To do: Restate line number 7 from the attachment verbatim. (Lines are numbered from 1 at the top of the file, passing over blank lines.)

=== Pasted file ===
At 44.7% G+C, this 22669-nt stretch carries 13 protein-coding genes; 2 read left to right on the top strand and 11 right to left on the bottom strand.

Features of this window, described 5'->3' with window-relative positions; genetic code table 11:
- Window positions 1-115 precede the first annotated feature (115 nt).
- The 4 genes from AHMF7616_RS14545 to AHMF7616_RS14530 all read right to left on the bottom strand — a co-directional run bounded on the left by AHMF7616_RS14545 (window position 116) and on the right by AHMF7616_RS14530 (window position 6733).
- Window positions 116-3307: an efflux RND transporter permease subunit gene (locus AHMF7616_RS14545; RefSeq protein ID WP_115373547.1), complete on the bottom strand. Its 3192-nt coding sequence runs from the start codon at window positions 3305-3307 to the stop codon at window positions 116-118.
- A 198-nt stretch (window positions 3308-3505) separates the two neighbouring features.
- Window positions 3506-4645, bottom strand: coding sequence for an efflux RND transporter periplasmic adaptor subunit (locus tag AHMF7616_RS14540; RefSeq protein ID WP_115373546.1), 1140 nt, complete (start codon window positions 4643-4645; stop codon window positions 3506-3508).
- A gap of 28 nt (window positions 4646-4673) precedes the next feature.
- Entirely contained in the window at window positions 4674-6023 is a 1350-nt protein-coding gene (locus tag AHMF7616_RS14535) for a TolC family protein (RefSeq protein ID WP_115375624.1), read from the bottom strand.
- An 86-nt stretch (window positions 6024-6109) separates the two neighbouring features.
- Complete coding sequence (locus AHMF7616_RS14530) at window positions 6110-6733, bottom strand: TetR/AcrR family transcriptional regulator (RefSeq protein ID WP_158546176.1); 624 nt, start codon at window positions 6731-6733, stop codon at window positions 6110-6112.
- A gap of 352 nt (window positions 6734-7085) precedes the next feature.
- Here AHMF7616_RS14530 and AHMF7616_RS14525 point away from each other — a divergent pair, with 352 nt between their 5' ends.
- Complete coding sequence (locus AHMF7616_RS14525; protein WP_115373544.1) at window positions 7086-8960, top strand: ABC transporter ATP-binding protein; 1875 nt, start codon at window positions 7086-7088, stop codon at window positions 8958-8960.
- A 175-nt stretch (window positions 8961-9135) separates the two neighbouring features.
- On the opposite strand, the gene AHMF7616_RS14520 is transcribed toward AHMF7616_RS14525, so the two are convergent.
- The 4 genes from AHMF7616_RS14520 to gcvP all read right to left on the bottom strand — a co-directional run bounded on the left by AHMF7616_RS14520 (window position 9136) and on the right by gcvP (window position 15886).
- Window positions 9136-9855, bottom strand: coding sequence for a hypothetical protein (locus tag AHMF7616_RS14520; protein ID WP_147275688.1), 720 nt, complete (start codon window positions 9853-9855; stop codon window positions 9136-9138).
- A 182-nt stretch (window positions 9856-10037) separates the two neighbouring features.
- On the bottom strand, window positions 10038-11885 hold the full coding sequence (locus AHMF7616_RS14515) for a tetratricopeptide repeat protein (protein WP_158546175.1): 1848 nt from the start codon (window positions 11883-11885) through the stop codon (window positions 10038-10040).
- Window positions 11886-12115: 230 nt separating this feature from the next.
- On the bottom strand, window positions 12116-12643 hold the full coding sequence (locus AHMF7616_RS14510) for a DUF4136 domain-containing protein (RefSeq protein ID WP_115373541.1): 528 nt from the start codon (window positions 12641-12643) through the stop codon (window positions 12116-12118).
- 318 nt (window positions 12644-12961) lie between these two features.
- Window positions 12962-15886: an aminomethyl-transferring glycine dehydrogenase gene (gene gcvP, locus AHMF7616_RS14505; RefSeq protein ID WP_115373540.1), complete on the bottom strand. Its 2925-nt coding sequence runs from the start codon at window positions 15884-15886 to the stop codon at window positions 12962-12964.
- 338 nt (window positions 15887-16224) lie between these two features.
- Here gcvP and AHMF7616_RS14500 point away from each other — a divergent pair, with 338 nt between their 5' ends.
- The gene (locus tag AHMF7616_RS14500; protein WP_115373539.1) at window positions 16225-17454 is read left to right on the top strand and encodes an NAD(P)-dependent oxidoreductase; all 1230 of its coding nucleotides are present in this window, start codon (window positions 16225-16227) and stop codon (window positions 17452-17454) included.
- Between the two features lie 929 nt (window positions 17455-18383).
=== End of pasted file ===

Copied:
- Window positions 3506-4645, bottom strand: coding sequence for an efflux RND transporter periplasmic adaptor subunit (locus tag AHMF7616_RS14540; RefSeq protein ID WP_115373546.1), 1140 nt, complete (start codon window positions 4643-4645; stop codon window positions 3506-3508).